Newspaper article The Evening Standard (London, England)

Volatile Oil at Boiling Point as Frenzied Barrel Bets Bubble over; City Trader

Newspaper article The Evening Standard (London, England)

Volatile Oil at Boiling Point as Frenzied Barrel Bets Bubble over; City Trader

Article excerpt

Byline: ANGUS MCCRONE

HIS typical trade, one Home Counties-based investor tells me, would be "10 lots". That sounds modest, until an explanation is forthcoming: "That is the equivalent of 10,000 barrels of oil," he says.

He is not alone. This autumn, short-term traders have been drilling energetically for profits in oil markets that have remained volatile more than six months after the end of "major combat operations" in Iraq.

Speculative activity is evident everywhere, from the crude oil futures markets run by the International Petroleum Exchange in London and the New York Mercantile Exchange, to the smaller-scale environment of British spread betting.

"Volumes in oil have been very high," says Peter Martin, senior dealer at spread bookmaker IG Index.

"In recent days, we have seen perhaps twice as much business as we would usually expect in US Nymex, Brent crude and heating oil. Last week, it was mainly selling, but this week the buyers have come back in."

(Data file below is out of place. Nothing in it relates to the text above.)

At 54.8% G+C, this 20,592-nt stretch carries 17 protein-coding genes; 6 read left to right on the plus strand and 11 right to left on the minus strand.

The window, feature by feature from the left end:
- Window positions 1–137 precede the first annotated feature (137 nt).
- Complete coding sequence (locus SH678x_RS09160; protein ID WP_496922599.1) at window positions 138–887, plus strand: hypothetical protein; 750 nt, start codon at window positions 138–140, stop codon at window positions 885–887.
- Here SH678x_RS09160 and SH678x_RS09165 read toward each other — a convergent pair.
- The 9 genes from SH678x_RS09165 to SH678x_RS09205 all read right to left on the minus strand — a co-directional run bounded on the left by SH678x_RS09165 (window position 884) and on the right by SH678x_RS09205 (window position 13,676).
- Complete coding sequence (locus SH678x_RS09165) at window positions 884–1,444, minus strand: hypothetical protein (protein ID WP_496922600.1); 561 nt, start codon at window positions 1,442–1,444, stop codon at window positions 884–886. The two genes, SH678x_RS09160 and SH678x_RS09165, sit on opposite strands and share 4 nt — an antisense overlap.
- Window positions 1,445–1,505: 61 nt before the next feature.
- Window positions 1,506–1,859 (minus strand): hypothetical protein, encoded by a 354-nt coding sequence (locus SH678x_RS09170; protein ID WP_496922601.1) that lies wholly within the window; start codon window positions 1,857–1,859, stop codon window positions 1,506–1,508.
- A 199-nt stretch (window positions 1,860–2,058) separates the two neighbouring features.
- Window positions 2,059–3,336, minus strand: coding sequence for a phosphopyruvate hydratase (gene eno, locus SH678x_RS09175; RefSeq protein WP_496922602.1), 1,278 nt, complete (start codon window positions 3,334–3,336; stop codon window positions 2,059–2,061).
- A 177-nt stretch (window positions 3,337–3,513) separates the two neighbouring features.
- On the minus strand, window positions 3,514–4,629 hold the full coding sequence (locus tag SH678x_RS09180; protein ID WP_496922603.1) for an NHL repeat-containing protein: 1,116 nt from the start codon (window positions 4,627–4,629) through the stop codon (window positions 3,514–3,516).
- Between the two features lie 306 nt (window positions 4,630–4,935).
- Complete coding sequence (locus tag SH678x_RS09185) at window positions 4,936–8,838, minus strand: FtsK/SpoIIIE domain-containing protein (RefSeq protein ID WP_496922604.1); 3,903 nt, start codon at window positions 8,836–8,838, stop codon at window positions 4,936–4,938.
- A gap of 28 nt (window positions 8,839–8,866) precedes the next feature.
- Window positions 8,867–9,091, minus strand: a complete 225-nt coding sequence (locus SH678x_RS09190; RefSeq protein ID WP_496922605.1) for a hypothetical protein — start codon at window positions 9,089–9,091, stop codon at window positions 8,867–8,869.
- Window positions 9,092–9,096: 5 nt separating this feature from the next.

Figures from the IPE show September produced trading volumes in Brent crude oil futures of 2.2 million contracts, up 16% on the same month last year, with gas oil futures trading 822,000 contracts, up 17%.

Daily volume records in Brent crude at the IPE were broken on both 9 and 10 October.

This frenzied activity, from industry participants, hedge funds and individual speculators, might seem surprising given that the crises overhanging the oil market earlier this year - such as war in Iraq and production problems in Venezuela and Nigeria - have eased.

However, what has kept the pot bubbling has been a series of surprises, including last month's decision by the Opec cartel to cut production by 900,000 barrels a day and the fall in the dollar's value against the yen and euro over the past month.

Lawrence Eagles, senior oil analyst at the International Energy Agency, says: "When people fear a significant price move, it tends to lead to increased hedging activity by the oil industry. …

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